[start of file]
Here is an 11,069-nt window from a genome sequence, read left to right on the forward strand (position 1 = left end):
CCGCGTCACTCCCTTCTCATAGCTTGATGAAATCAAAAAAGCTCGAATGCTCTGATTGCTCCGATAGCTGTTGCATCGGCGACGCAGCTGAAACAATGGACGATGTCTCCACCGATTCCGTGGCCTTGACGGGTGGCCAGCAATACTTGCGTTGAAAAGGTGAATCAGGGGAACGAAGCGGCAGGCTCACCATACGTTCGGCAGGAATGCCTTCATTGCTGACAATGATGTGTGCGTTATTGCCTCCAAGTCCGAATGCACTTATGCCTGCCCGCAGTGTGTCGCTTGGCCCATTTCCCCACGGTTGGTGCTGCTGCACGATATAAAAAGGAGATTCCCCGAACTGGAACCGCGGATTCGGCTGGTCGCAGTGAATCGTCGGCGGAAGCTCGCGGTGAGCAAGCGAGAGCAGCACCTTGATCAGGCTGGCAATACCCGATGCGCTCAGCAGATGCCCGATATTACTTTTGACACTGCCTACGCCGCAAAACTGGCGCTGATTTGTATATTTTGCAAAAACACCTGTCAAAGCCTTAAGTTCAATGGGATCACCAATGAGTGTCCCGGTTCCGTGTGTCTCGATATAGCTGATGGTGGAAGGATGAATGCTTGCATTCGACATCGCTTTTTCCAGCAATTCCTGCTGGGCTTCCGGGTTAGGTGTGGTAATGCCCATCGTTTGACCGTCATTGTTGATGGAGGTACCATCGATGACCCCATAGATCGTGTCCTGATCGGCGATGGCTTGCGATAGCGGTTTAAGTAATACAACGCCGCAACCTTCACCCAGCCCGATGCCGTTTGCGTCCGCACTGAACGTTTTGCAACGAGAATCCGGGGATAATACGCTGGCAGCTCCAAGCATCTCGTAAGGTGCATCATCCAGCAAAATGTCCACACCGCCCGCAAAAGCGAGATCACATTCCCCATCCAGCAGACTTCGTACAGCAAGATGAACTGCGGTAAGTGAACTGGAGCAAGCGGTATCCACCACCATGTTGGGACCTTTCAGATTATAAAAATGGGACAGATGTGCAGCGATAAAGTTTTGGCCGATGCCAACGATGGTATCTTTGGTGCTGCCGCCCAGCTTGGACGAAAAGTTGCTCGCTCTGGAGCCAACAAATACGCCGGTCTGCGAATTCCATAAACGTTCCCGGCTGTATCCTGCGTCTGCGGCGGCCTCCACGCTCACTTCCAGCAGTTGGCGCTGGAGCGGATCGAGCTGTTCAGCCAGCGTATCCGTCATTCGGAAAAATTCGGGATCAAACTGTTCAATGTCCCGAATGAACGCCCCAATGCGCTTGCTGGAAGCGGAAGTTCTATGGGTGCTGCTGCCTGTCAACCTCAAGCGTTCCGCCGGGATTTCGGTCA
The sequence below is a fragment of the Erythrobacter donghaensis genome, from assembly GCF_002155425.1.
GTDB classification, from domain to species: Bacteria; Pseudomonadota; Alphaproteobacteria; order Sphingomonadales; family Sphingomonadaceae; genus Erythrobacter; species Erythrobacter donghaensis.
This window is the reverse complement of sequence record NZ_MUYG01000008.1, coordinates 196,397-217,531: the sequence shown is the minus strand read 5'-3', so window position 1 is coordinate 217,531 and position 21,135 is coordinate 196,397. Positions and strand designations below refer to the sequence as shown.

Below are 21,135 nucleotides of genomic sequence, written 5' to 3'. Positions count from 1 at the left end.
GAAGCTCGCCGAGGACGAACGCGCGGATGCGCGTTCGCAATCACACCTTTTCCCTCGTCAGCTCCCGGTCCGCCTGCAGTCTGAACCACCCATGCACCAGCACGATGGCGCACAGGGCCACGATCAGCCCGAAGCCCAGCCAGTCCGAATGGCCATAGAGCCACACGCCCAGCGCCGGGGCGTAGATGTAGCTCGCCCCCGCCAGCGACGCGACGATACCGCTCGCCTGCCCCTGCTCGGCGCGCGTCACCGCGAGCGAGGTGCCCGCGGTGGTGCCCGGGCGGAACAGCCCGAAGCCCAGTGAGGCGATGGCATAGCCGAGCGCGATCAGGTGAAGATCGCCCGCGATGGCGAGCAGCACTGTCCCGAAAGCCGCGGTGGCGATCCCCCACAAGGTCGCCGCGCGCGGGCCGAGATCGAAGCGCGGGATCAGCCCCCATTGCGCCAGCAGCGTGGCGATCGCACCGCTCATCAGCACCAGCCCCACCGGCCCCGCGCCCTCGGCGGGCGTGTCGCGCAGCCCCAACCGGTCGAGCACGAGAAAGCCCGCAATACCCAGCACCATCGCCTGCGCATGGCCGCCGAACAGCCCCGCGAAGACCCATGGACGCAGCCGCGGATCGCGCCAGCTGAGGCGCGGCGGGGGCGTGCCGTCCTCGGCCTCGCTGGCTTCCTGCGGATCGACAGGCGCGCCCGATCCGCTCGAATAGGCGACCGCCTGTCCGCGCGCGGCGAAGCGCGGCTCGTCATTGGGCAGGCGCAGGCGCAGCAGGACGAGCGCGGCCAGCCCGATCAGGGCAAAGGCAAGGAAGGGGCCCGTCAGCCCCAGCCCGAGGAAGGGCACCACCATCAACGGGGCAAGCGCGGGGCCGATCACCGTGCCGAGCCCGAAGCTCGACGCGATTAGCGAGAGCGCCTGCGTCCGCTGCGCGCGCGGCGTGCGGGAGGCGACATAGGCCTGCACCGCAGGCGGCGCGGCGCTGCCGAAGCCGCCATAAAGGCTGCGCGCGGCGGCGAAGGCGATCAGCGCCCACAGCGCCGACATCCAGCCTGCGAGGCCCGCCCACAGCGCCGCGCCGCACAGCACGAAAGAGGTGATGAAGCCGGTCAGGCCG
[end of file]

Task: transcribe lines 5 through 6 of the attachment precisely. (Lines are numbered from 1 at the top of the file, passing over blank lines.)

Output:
This window is the reverse complement of sequence record NZ_MUYG01000008.1, coordinates 196,397-217,531: the sequence shown is the minus strand read 5'-3', so window position 1 is coordinate 217,531 and position 21,135 is coordinate 196,397. Positions and strand designations below refer to the sequence as shown.

Below are 21,135 nucleotides of genomic sequence, written 5' to 3'. Positions count from 1 at the left end.